CELTA Interview Series – Iman Vahdati Dovom – a teacher from Iran

Last May CELT was ‘taken over’ by a group of trainees from Iran – they captivated all at CELT, tutors and colleagues alike and we all loved the great mix of Greek and Iranian candidates with a couple of other nationalities thrown in !!! 

Sometimes it’s hard for us to imagine the teaching conditions in a country and setting other than our own. One of the great benefits of training on a CELTA course is meeting so many people from other countries, other mindsets and, sometimes, completely different education cultures.  The sharing and learning that takes place is that much more enhanced as well by watching teachers with different teaching styles and who come from such diverse backgrounds. 

The learning is not just by the trainees but by the tutors as well and this group was a prime example of a great learning group for all parties concerned.

 Iman Vahdati Dovom


Iman is 29 years old and hisw home town is Tehran. He came to Athens with 5 years’ teaching experience under his belt and an MA in TEFL.

So this was no novice to ELT, nor a teacher who was unaware of the principles or practices in current English Language teaching, so it was interesting for us to find out why he opted to do the CELTA course AFTER his M.A.!!!!

1. What made you decide to follow a CELTA course?

I was familiar with different pedagogical theories prior to the course. To me, many of these theories were too obscure to put into practice; so, I decided to do the CELTA since I considered it to be a change for the better.

Snapping out of the traditional teaching mode and getting the inspiration from candidates from other parts of the world added to my overall motivation.

So, at the suggestion of my boss, I took the course without hesitation.

2. What were your expectations of the course? Were they met?

Receiving loads of support, illuminating grey areas in ELT, providing blanket solutions to practical problems, careful assessment, reflecting on what I did before, during, and after lessons, were my expectations to name but a few.

Another expectation was that hoping to ‘see’ what factors may prevent learning from taking place. Basically, I needed to learn how to break the vicious circle of teacher-fronted lessons.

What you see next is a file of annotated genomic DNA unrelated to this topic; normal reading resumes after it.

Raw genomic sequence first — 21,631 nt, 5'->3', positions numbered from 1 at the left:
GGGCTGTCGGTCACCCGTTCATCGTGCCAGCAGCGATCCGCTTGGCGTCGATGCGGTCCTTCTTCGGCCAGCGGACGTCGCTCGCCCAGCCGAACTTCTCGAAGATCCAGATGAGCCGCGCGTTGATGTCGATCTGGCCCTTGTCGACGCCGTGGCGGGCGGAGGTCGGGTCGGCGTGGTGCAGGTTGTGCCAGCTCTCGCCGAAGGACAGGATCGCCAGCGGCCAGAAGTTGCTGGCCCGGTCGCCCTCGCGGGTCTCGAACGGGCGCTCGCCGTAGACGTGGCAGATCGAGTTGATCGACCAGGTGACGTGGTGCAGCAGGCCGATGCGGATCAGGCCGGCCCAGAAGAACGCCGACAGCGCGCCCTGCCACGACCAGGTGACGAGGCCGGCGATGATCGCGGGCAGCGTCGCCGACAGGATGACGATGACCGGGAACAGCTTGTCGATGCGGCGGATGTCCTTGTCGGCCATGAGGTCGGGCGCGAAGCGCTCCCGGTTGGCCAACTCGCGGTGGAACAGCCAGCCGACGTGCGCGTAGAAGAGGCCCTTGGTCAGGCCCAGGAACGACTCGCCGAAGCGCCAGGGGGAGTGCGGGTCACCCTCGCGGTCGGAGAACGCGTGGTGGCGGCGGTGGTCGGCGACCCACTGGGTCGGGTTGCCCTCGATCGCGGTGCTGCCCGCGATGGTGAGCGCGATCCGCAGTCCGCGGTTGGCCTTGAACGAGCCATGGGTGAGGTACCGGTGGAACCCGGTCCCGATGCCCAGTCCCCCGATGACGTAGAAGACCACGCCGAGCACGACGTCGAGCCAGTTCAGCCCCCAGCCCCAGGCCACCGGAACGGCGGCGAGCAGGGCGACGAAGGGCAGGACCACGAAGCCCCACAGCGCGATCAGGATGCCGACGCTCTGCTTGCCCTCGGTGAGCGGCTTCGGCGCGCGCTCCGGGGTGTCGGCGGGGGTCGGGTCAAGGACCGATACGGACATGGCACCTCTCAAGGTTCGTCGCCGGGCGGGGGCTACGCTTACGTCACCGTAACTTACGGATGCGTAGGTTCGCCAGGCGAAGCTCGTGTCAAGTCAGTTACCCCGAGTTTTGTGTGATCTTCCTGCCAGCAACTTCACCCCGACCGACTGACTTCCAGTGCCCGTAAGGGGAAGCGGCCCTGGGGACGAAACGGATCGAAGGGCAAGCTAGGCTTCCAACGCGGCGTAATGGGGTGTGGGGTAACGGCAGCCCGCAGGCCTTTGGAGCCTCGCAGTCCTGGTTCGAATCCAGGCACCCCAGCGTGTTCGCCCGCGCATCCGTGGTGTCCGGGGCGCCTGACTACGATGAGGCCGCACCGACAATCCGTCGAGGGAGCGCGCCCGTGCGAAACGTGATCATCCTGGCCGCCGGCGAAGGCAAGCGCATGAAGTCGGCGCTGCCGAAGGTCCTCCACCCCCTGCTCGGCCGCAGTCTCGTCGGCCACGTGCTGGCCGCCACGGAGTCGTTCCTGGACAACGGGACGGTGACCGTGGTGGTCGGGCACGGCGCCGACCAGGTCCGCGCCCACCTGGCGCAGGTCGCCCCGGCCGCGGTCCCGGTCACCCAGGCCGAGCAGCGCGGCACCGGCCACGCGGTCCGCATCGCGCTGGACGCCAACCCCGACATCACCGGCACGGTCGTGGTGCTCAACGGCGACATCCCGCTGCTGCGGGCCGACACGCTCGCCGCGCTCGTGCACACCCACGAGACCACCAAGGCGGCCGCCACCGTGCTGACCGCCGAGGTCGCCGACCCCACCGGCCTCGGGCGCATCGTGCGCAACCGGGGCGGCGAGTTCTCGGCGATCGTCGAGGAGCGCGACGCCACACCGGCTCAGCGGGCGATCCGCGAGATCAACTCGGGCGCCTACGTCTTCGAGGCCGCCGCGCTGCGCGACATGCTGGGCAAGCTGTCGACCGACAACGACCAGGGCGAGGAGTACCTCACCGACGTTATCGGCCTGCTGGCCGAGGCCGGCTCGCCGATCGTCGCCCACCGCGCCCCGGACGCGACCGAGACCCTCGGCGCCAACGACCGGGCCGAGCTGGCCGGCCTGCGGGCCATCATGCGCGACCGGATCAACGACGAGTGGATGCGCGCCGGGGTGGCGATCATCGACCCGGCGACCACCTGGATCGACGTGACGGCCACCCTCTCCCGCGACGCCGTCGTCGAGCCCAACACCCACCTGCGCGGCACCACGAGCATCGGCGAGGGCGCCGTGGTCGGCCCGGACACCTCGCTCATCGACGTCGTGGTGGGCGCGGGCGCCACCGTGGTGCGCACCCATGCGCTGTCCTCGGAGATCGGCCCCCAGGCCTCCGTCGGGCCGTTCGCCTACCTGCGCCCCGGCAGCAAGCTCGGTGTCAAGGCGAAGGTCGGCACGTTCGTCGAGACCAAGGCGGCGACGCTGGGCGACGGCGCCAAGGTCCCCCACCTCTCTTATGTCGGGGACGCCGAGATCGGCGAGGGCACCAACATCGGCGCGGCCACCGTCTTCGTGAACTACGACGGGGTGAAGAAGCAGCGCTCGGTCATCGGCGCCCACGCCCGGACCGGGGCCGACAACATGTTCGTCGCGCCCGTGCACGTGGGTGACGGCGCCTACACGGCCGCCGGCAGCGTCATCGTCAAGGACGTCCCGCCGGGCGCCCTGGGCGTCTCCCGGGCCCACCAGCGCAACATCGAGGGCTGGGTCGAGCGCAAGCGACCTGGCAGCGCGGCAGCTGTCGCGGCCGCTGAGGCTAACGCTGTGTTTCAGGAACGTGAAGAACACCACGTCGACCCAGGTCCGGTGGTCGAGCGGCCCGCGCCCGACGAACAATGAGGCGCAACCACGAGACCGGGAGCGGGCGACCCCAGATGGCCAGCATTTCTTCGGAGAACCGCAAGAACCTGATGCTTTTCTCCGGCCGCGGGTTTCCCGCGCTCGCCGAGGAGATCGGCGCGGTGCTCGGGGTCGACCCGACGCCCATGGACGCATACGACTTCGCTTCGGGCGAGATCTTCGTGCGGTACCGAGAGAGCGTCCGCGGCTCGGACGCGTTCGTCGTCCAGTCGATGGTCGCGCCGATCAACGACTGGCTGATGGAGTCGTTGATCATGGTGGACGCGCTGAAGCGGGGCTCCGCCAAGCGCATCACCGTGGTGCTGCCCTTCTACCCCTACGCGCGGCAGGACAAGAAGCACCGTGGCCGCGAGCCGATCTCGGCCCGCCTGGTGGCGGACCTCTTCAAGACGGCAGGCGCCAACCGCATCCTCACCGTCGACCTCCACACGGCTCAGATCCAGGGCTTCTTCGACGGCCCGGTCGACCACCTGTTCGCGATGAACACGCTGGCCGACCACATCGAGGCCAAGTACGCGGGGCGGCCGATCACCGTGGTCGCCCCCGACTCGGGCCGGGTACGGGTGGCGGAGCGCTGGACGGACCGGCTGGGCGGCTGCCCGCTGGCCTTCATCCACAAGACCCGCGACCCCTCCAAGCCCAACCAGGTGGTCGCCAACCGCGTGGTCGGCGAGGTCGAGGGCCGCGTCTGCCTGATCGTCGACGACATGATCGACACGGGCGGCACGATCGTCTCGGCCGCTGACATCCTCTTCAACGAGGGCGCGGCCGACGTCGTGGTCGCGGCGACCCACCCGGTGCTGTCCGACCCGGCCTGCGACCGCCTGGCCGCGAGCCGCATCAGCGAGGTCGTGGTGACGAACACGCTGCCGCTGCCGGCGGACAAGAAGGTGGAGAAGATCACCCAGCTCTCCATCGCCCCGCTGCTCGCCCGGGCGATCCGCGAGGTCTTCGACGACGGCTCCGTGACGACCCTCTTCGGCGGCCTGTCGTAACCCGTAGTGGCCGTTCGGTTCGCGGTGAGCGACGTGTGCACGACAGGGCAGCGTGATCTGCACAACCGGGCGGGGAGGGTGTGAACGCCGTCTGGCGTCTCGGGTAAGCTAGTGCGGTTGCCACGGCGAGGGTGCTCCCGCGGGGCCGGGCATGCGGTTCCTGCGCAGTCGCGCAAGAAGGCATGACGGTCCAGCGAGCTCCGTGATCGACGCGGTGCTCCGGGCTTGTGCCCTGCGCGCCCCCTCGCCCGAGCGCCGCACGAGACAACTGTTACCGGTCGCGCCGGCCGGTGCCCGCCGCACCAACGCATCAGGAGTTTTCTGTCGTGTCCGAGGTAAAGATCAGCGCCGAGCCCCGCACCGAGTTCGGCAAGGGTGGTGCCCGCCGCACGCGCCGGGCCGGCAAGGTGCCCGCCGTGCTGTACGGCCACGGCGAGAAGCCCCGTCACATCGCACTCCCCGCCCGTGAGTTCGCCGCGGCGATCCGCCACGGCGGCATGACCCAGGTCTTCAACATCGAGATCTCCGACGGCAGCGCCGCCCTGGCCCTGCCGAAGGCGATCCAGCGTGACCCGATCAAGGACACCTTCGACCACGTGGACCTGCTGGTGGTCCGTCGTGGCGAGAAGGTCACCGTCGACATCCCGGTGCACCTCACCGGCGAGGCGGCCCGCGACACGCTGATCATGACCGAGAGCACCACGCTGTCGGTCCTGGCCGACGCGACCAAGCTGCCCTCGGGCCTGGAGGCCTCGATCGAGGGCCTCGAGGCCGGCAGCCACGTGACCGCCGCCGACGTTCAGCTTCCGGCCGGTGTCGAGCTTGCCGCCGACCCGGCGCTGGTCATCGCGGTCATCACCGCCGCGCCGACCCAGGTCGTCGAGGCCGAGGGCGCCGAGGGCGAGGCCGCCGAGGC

Many of those expectations were met and I consider the course as a stepping stone to success.

3. In your experience, what is the most demanding aspect of the course and why?

The most backbreaking part of the course was its intense nature. I could not sleep for many nights in a row and that affected my performance on the course quite a lot.

4. What tips would you give prospective CELTA candidates concerning the course?

Get ready for sleepless nights and rough days; brace yourselves for stressful situations! And remember: there is no rough and ready rule to overcome this.

Pay attention to the academic aspect of the course as well. What should be borne in mind is that the course might have a deep-seated influence; especially, for those who do their best and want a change; it is worth the pain and pressure!

5. It is widely believed that what candidates learn on the course cannot be put into practice in the ‘real world’ (sic). In your experience, how true do you think that might be?

I should say I agree to some extent since many of those ideas are not culturally easy to adopt in every country of the world or with every age group.

Another issue is that the different personalities  of the students are not taken into account either; so, much of what we learnt on the course was a basis of general rules and tasks which are not tailored for different learners.

It’s also true that I have not been able to plan in such meticulous detail! I have to teach many classes everyday and this kind of preparation is really time-consuming.

But knowing these techniques, aside from having learnt how to do a needs analysis for my learners, is vitally important to me now.  I feel much more confident using them!

I believe that putting what we learnt into practice depends very much on each individual’s creativity and imagination.

Thanks to the CELTA course, I have learned some new ways of building bridges between my theoretical knowledge to the actual teaching.

The CELTA course taught me to reflect on what I do – this is another area that I was introduced to on the course and I have been mainly focusing on it since then to keep developing and improving myself as an ELT teacher.

 Iman Vahdatti Dovom

May 2014 group of CELTA trainees on the last day of their course. Iman is in middle in the last row.

Many thanks to Iman  for his candid comments. Despite his belief that his performance was affected by the sleepless nights, he managed to leave the course with the highest of grades.  On completing his course, Iman returned to his job as an ELT teacher at Hermes Institute in Teheran. 

Our next interview will be of a teacher from the US who also completed her course in 2014 at CELT.

(Images by Marisa Constantinides & Angelos Bollas)



A couple of comments about Iman in the social media – quiet people make less noise but leave lasting impressions 🙂

Angelos Bollas on Twitter    Marisa_C What a great month was that  And what a great guy      wordpressdotcom



Published by Marisa Constantinides

I train TEFL teachers at CELT in Athens Greece and online - our main courses are Cambridge CELTA and Delta. I interact with educators from all over the world through social networking sites such as Facebook, Twitter, and through blogging

One thought on “CELTA Interview Series – Iman Vahdati Dovom – a teacher from Iran

  1. Such a brilliant experience we all had together in CELTAthens . Thanks to Iman for sharing his thoughts and opinions 🙂

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